When Wisconsin news outlets requested records on a former legislator’s sexual harassment allegations, former Assembly Chief Clerk Pat Fuller denied them access.
Last March, those media outlets brought the Assembly to court for violating the state’s open records law and won in a ruling by a Dane County judge on June 30th.
That same day, a bill passed the state Senate. It would have established a legislative human resources office to review allegations of lawmakers’ misconduct and control whether those records are made public.
Governor Tony Evers vetoed the bill. He said in his veto message “The people of Wisconsin have a right to know about misconduct of public officials, including those in the Legislature.”
Evers also noted that he would be in support of a “clean bill” without confidentiality provisions that open government advocates say would keep instances of misconduct secret.
Now, the Assembly is moving forward with their efforts to conceal the records in court, filing an appeal to the June 30th decision last Tuesday.
Bill Lueders is the president of the Wisconsin Freedom of Information Council. When WORT interviewed him before the bill’s veto, he said that lawmakers QUOTE “changed the law after getting caught breaking the law.”
Lueders is still concerned that bipartisan agreement in the legislature on this issue could lead to overruling the Governor’s veto and turning the bill into law.
“I am concerned that Democrats will join with Republicans in overriding the Governor’s veto and creating this office, which contains protections that, in the future, could apply to them as Democratic lawmakers,” Lueders said. “They might unite in bipartisan fashion in order to insist on that freedom to suppress records that make them look bad.”
Wisconsin law allows for “balancing tests” to weigh the potential harms and benefits of releasing certain records. But Lueders believes that this practice undermines the state’s open records law by giving the government final say. He stated that the legislative human resources office proposed in the bill would make access to records even more difficult.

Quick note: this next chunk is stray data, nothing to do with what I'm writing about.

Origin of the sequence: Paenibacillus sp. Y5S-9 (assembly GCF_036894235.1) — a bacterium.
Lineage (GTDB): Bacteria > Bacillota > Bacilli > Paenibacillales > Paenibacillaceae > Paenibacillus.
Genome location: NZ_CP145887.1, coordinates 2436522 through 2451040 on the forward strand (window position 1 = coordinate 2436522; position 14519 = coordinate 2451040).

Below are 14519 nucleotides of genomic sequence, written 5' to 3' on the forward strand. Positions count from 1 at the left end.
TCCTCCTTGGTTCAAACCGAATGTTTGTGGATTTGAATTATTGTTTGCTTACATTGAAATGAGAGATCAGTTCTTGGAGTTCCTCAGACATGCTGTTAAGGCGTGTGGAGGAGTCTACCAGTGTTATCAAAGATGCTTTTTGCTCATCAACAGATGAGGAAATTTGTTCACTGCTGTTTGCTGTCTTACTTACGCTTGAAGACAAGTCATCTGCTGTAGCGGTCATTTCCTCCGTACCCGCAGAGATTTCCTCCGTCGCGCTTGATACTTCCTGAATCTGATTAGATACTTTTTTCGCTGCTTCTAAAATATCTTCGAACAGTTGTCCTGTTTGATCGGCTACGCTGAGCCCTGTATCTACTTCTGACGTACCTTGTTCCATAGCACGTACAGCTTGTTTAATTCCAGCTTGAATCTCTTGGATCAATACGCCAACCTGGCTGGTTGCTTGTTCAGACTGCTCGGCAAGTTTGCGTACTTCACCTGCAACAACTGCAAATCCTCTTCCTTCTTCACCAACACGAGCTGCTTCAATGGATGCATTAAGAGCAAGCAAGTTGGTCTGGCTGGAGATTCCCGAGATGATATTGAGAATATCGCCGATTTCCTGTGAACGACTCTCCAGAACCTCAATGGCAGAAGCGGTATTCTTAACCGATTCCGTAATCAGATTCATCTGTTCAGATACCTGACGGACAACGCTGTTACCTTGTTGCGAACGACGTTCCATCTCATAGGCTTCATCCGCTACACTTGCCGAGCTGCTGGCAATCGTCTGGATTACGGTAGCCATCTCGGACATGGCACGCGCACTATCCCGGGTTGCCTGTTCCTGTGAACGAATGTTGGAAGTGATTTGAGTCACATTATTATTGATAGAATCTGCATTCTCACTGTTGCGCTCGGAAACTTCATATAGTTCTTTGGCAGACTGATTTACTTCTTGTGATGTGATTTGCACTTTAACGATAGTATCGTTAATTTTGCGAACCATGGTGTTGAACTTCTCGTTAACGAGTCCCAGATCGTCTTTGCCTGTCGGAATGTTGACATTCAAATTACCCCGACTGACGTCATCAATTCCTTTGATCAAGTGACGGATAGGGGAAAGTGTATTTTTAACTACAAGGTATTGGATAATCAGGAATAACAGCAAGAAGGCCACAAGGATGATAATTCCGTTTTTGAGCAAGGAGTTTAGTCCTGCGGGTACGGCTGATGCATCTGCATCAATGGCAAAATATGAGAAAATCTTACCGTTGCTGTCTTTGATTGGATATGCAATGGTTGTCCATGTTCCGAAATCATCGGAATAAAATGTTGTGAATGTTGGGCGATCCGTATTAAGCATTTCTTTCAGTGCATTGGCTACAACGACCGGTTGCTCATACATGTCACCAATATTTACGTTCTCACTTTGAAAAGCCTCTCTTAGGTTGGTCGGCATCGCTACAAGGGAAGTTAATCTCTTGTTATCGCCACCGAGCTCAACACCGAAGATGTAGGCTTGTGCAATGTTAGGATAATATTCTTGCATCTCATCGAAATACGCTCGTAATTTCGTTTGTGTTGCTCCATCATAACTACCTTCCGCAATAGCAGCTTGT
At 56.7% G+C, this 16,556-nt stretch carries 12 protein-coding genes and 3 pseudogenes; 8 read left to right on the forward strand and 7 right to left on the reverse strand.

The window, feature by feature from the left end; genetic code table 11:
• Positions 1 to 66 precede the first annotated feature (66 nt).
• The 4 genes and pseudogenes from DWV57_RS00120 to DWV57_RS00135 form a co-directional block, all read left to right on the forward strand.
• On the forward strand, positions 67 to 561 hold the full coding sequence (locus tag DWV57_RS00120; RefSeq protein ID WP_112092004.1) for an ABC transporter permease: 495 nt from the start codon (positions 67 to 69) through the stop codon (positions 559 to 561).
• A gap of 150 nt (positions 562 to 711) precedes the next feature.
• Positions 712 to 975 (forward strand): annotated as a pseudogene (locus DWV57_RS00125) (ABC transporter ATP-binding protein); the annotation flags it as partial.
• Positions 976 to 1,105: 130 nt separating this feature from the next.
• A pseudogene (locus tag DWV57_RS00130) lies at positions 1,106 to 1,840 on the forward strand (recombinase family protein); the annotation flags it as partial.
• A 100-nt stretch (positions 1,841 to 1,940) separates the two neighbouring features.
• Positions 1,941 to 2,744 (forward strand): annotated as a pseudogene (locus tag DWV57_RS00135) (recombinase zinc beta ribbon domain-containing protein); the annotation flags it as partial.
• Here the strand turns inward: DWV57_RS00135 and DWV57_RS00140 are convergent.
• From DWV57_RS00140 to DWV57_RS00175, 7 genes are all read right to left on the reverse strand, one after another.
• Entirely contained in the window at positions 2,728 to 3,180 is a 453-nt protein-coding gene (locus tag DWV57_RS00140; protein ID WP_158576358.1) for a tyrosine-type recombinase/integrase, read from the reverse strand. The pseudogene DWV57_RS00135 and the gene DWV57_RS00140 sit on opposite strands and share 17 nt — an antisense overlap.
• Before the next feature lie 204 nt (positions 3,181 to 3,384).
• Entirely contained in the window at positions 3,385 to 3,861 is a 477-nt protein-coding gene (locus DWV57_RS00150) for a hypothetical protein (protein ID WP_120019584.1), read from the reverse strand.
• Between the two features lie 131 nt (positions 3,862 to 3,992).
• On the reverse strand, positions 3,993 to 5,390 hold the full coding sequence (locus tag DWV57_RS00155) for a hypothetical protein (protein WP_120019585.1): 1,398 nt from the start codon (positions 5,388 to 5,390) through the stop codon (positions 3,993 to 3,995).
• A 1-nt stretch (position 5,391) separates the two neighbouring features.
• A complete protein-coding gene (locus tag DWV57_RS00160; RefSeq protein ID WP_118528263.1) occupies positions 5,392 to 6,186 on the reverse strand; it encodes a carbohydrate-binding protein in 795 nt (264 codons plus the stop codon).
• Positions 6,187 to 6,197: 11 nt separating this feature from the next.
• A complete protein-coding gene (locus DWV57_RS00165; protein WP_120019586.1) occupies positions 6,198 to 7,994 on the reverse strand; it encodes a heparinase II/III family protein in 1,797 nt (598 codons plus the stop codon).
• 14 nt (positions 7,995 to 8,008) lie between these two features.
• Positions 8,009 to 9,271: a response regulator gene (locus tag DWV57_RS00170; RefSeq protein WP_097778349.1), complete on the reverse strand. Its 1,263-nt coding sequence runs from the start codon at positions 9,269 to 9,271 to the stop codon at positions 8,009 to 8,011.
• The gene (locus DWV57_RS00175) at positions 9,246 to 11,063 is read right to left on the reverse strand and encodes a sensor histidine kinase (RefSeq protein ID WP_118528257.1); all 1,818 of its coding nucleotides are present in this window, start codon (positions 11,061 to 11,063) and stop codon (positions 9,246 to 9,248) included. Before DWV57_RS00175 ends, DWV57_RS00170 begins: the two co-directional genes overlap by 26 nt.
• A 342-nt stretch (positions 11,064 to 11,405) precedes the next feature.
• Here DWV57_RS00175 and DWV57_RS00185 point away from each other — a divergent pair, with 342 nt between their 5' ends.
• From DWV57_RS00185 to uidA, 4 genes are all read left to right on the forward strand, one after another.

“My concern is that the new language [in the bill], if it was passed by the legislature and is part of the creation of this agency, would allow that agency to go around and say, ‘We don’t even need to give you a reason why we’re not releasing [records]. Don’t even ask,’” Lueders said.
Lueders added that media groups have been essential in their reporting about both the court case and the bill. He urges members of the public to speak up on this issue too.
“I think that people can support a maximum amount of openness from the legislature—they should insist on it. They should ask their legislators where they stand on issues like this, and if the Democrats decide that this is a good issue to be bipartisan about and vote to override the veto, I hope that there’s a very steep political price that they pay for that.”
The outlets that sued the Assembly and are now involved in the pending appeal case include: The Associated Press, Wisconsin State Journal, Capital Times, and Milwaukee Journal Sentinel.
Assembly Chief Clerk Ted Blazel was unavailable for comment before the airtime of this story.
Image courtesy: Connor Betts / UNSPLASH.